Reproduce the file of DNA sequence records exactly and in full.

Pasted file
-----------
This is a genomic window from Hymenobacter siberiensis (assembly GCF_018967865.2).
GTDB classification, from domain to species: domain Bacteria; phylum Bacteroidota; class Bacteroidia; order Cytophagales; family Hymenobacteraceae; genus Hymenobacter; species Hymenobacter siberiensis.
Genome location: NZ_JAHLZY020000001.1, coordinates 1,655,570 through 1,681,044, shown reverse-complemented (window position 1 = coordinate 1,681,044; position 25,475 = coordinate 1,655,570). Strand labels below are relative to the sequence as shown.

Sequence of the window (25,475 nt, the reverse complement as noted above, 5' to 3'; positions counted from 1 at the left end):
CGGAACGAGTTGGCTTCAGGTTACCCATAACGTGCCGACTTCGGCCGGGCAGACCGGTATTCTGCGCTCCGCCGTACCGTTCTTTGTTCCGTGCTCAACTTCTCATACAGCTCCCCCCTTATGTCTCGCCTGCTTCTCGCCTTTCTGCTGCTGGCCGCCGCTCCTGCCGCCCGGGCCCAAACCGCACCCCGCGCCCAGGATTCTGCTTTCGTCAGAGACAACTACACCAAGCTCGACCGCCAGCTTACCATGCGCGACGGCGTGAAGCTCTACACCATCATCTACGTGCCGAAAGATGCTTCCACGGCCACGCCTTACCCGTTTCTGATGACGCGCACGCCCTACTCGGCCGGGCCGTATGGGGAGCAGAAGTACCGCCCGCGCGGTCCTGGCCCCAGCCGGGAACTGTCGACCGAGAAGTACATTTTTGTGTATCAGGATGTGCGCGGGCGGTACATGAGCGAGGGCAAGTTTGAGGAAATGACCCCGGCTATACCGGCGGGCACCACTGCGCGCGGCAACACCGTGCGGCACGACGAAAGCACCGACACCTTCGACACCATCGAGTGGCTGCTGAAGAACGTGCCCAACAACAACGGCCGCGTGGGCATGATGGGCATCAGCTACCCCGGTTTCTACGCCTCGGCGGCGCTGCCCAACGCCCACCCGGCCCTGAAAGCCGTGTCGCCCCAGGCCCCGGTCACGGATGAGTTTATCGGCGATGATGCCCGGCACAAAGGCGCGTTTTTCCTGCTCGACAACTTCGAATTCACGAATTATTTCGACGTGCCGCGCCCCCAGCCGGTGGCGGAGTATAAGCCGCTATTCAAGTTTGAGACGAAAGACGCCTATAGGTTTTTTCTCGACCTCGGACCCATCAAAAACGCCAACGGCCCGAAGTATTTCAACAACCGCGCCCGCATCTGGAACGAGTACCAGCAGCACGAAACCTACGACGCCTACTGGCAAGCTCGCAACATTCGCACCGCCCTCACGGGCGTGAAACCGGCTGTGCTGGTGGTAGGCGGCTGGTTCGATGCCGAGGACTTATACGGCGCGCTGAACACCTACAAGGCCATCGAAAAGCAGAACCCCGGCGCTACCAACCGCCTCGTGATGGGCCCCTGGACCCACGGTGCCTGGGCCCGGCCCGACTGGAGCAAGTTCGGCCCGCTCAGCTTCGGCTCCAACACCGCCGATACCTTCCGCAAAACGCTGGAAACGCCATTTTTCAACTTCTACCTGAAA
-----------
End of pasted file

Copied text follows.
This is a genomic window from Hymenobacter siberiensis (assembly GCF_018967865.2).
GTDB classification, from domain to species: domain Bacteria; phylum Bacteroidota; class Bacteroidia; order Cytophagales; family Hymenobacteraceae; genus Hymenobacter; species Hymenobacter siberiensis.
Genome location: NZ_JAHLZY020000001.1, coordinates 1,655,570 through 1,681,044, shown reverse-complemented (window position 1 = coordinate 1,681,044; position 25,475 = coordinate 1,655,570). Strand labels below are relative to the sequence as shown.

Sequence of the window (25,475 nt, the reverse complement as noted above, 5' to 3'; positions counted from 1 at the left end):
CGGAACGAGTTGGCTTCAGGTTACCCATAACGTGCCGACTTCGGCCGGGCAGACCGGTATTCTGCGCTCCGCCGTACCGTTCTTTGTTCCGTGCTCAACTTCTCATACAGCTCCCCCCTTATGTCTCGCCTGCTTCTCGCCTTTCTGCTGCTGGCCGCCGCTCCTGCCGCCCGGGCCCAAACCGCACCCCGCGCCCAGGATTCTGCTTTCGTCAGAGACAACTACACCAAGCTCGACCGCCAGCTTACCATGCGCGACGGCGTGAAGCTCTACACCATCATCTACGTGCCGAAAGATGCTTCCACGGCCACGCCTTACCCGTTTCTGATGACGCGCACGCCCTACTCGGCCGGGCCGTATGGGGAGCAGAAGTACCGCCCGCGCGGTCCTGGCCCCAGCCGGGAACTGTCGACCGAGAAGTACATTTTTGTGTATCAGGATGTGCGCGGGCGGTACATGAGCGAGGGCAAGTTTGAGGAAATGACCCCGGCTATACCGGCGGGCACCACTGCGCGCGGCAACACCGTGCGGCACGACGAAAGCACCGACACCTTCGACACCATCGAGTGGCTGCTGAAGAACGTGCCCAACAACAACGGCCGCGTGGGCATGATGGGCATCAGCTACCCCGGTTTCTACGCCTCGGCGGCGCTGCCCAACGCCCACCCGGCCCTGAAAGCCGTGTCGCCCCAGGCCCCGGTCACGGATGAGTTTATCGGCGATGATGCCCGGCACAAAGGCGCGTTTTTCCTGCTCGACAACTTCGAATTCACGAATTATTTCGACGTGCCGCGCCCCCAGCCGGTGGCGGAGTATAAGCCGCTATTCAAGTTTGAGACGAAAGACGCCTATAGGTTTTTTCTCGACCTCGGACCCATCAAAAACGCCAACGGCCCGAAGTATTTCAACAACCGCGCCCGCATCTGGAACGAGTACCAGCAGCACGAAACCTACGACGCCTACTGGCAAGCTCGCAACATTCGCACCGCCCTCACGGGCGTGAAACCGGCTGTGCTGGTGGTAGGCGGCTGGTTCGATGCCGAGGACTTATACGGCGCGCTGAACACCTACAAGGCCATCGAAAAGCAGAACCCCGGCGCTACCAACCGCCTCGTGATGGGCCCCTGGACCCACGGTGCCTGGGCCCGGCCCGACTGGAGCAAGTTCGGCCCGCTCAGCTTCGGCTCCAACACCGCCGATACCTTCCGCAAAACGCTGGAAACGCCATTTTTCAACTTCTACCTGAAA